78. Vecchi, T., Phillips, L. H., & Cornoldi, C. (2001). Individual differences in visuo-spatial working memory. In M. Denis, R. H. Logie, C. Cornoldi, M. de Vega, & J. Engelkamp (Eds.), Imagery, language and visuospatial thinking (pp. 29–58). New York, NY: Psychology Press.Google Scholar
  79. Vecchi, T., & Richardson, J. T. E. (2001). Measures of visuospatial short-term memory: The Knox Cube Imitation Test and the Corsi Blocks Test compared. Brain and Cognition,46, 291–295.PubMedGoogle Scholar
  80. Vecchi, T., Richardson, J., & Cavallini, E. (2005). Passive storage versus active processing in working memory: Evidence from age-related variations in performance. European Journal of Cognitive Psychology,17, 521–539.Google Scholar
  81. Verde, P., Boccia, M., Colangeli, S., Barbetti, S., Nori, R., Ferlazzo, F., et al. (2016). Domain-specific interference tests on navigational working memory in military pilots. Aerospace Medicine Human Performance,87, 528–533.PubMedGoogle Scholar
  82. Voyer, D., Voyer, S., & Bryden, M. (1995). Magnitude of sex differences in spatial abilities: A meta-analysis and consideration of critical variables. Psychology Bulletin,117, 250–270.Google Scholar
  83. Voyer, D., Voyer, S. D., & Saint-Aubin, J. (2017). Sex differences in visual-spatial working memory: A meta-analysis. Psychonomic Bulletin & Review,24, 307–334. Scholar
  84. Wang, Q. (2013). Gender and emotion in everyday event memory. Memory,21, 503–511.PubMedGoogle Scholar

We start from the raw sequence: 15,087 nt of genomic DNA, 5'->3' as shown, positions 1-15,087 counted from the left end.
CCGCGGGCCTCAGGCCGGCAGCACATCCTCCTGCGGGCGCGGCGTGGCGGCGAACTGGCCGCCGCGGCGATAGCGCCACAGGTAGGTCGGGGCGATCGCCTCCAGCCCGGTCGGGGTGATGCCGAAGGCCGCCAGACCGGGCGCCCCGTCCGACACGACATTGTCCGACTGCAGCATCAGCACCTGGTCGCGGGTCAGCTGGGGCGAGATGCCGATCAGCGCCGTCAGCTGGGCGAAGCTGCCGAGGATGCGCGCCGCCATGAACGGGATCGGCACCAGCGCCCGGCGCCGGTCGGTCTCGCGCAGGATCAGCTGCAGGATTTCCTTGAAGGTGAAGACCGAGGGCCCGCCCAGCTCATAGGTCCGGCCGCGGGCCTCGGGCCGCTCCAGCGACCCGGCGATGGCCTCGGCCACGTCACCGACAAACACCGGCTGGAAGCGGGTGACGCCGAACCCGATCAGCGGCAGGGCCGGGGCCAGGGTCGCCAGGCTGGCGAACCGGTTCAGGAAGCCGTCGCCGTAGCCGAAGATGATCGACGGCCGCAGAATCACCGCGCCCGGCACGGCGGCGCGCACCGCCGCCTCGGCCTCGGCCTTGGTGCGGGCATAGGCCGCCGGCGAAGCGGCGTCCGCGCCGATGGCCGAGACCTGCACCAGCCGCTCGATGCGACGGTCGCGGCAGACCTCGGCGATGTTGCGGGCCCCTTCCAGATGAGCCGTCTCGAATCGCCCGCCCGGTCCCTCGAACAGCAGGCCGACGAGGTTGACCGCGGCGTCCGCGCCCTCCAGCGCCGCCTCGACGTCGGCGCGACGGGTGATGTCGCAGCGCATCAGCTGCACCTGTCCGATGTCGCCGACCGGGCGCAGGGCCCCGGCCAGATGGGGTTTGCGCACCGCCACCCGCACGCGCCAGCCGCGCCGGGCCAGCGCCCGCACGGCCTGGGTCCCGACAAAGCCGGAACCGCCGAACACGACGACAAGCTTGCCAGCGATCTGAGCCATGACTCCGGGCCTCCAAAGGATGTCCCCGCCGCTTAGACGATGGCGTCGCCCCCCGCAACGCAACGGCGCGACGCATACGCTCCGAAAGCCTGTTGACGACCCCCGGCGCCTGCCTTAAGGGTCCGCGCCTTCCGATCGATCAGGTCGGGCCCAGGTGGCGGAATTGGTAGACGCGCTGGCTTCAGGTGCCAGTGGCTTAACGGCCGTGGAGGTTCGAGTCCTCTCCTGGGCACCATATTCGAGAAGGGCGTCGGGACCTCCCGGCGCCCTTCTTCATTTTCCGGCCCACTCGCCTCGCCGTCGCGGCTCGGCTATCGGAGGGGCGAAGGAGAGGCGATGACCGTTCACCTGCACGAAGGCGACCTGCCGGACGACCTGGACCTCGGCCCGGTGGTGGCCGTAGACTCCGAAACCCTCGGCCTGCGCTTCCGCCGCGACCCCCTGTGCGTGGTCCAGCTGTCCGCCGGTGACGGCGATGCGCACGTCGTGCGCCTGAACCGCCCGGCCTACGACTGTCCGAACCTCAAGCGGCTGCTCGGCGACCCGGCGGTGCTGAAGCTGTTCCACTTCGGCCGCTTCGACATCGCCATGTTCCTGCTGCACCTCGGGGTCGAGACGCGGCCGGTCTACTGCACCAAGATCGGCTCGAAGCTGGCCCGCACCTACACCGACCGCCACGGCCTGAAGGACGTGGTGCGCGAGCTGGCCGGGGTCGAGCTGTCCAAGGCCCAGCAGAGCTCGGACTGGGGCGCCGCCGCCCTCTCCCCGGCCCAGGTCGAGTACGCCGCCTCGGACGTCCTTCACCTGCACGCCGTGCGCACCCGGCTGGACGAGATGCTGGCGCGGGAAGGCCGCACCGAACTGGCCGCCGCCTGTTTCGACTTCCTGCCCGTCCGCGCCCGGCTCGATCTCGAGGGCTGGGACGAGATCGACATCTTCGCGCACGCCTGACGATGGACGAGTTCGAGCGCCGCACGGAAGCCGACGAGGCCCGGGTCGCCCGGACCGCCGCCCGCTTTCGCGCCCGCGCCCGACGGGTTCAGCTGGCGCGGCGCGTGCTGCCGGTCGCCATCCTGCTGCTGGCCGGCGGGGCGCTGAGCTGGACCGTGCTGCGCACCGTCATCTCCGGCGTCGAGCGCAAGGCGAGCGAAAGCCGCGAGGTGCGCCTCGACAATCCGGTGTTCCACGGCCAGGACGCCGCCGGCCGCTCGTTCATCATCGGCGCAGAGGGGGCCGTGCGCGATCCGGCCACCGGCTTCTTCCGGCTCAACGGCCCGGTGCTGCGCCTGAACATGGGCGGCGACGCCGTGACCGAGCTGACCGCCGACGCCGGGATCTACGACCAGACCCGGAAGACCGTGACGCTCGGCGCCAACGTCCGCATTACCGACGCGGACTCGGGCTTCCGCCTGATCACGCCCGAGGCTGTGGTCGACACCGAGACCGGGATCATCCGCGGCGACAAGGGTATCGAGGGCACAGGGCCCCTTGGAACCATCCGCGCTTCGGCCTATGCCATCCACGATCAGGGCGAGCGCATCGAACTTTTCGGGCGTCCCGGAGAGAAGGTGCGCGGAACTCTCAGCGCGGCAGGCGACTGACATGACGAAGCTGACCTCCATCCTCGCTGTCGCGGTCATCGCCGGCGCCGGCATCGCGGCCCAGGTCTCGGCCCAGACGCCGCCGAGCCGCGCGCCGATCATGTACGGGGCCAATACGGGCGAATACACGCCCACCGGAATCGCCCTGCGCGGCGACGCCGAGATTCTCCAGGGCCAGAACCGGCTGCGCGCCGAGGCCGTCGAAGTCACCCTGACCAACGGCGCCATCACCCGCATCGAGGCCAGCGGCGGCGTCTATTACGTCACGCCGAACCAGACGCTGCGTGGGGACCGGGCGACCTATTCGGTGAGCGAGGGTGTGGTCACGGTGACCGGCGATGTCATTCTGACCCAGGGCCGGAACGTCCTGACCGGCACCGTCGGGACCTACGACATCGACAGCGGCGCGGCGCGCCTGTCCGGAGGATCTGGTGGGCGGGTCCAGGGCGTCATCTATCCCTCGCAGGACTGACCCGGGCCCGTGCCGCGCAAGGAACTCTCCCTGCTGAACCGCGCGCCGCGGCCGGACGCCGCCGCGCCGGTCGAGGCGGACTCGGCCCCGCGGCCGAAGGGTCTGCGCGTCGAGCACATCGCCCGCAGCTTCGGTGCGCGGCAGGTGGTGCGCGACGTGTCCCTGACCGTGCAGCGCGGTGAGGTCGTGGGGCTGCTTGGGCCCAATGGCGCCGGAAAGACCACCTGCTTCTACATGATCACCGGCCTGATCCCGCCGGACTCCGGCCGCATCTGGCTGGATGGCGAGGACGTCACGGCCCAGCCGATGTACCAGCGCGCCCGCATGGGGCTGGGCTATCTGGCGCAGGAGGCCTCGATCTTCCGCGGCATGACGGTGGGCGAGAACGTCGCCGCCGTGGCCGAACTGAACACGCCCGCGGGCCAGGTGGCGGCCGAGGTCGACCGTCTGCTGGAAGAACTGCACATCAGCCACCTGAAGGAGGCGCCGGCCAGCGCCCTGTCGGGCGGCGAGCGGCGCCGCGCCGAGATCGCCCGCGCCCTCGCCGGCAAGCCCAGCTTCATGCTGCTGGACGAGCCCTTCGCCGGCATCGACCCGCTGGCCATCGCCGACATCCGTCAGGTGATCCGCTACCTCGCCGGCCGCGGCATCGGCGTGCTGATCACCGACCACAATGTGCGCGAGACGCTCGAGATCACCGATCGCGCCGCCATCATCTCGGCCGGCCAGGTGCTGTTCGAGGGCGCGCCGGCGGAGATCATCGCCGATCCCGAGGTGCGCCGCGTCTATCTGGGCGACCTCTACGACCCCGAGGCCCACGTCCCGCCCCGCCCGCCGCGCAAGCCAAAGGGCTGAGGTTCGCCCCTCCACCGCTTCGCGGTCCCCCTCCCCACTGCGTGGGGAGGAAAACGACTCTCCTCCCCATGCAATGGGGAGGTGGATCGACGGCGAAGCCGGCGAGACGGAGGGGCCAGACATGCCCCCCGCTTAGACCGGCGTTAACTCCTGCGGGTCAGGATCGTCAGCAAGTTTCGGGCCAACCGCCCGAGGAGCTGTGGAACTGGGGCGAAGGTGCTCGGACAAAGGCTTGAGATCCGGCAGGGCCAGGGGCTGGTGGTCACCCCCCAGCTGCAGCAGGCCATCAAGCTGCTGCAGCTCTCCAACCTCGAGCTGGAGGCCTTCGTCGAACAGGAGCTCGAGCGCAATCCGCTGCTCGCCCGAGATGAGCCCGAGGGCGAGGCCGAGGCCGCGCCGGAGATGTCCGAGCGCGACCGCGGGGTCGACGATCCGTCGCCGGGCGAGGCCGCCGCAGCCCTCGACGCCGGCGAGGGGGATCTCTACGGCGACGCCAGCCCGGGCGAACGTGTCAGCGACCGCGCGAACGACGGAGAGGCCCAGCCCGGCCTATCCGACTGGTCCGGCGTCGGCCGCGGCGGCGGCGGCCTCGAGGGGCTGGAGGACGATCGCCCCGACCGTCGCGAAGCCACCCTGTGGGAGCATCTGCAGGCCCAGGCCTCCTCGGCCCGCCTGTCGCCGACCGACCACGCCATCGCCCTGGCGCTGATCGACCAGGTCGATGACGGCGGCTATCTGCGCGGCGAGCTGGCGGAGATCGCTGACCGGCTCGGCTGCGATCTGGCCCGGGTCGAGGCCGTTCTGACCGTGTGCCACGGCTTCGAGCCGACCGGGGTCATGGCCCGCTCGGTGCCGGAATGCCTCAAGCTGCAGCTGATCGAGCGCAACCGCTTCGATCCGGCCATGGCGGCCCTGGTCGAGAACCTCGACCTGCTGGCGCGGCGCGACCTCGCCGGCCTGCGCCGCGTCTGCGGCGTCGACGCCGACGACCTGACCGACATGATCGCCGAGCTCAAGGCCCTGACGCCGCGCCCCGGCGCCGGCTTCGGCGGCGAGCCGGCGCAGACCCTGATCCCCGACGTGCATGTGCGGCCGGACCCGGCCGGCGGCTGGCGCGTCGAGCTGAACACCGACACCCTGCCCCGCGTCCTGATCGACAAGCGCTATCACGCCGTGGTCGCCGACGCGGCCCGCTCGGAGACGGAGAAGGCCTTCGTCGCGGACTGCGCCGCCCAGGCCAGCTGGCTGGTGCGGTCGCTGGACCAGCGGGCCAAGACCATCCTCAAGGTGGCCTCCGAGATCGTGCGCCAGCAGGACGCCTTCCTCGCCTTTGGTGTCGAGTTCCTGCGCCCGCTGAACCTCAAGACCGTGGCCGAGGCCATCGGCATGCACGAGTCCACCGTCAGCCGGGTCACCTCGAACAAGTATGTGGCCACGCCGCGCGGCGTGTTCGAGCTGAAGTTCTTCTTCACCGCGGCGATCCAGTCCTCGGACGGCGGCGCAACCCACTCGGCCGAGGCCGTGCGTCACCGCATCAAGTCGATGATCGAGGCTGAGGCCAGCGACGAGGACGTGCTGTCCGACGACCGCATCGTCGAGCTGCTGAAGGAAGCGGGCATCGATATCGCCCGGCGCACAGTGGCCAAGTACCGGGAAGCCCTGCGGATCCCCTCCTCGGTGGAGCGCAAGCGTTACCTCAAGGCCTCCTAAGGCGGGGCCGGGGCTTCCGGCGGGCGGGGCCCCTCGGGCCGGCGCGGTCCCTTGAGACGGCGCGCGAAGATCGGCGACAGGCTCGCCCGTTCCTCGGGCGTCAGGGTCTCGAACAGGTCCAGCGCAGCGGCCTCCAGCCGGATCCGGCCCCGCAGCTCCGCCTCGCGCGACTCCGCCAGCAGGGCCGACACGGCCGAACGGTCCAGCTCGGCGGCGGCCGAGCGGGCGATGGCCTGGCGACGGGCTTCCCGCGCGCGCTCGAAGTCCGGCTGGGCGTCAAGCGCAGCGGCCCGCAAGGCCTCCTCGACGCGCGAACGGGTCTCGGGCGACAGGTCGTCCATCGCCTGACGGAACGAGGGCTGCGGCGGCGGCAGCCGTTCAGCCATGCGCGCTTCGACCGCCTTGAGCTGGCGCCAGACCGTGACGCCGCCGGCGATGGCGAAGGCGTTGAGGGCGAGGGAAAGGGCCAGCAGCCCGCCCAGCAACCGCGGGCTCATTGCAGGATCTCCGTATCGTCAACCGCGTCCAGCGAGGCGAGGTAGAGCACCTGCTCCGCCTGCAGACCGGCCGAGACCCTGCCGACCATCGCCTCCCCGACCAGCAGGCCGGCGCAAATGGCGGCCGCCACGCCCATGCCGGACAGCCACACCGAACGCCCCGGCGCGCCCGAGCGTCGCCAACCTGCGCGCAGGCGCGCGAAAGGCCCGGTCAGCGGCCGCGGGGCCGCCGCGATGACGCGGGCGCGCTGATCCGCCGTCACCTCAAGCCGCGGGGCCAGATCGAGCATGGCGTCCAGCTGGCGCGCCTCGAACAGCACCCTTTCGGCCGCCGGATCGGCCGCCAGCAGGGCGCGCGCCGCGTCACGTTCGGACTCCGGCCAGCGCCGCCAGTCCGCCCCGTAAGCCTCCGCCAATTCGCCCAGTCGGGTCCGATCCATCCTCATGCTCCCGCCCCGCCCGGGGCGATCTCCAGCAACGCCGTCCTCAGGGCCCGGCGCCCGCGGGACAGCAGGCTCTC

85. Wang, L., & Carr, M. (2014). Working memory and strategy use contribute to gender differences in spatial ability. Educational Psychologist,49(4), 261–282. Scholar
  86. Wang, R. F., & Spelke, E. S. (2002). Human spatial representation: insights from animals. TRENDS in Cognitive Sciences,6, 376–382.PubMedGoogle Scholar
  87. Wechsler, D. (1981). Manual for the Wechsler adult intelligence scale revised (WAIS-R). San Antonio, TX: Psychol Corporation.Google Scholar
  88. Weiss, E. M., Ragland, J. D., Brensinger, C. M., Bilker, W. B., Deisenhammer, E. A., & Delazer, M. (2006). Sex difference in clustering and switching verbal fluency tasks. Journal of the International Neuropsychological Society,12, 502–509.PubMedGoogle Scholar

Copyright information

© National Academy of Psychology (NAOP) India 2019

Authors and Affiliations

  • Laura Piccardi
    • 1
    • 2
    Email author
  • Giovanni D’Antuono
    • 3
  • Dario Marin
    • 4
  • Maddalena Boccia
    • 2
  • Paola Ciurli
    • 2
  • Chiara Incoccia
    • 2
  • Gabriella Antonucci
    • 2
    • 3
  • Paola Verde
    • 5
  • Cecilia Guariglia
    • 2
    • 3
  1. 1.Department of Life, Health and Environmental SciencesL’Aquila UniversityL’AquilaItaly
  2. 2.IRCCSSanta Lucia FoundationRomeItaly
  3. 3.Department of Psychology“Sapienza” University of RomeRomeItaly
  4. 4.I.M.F.R. Gervasutta HospitalUdineItaly
  5. 5.Aerospace Medicine DepartmentItalian Air Force Experimental Flight CentrePomezia (RM)Italy

Personalised recommendations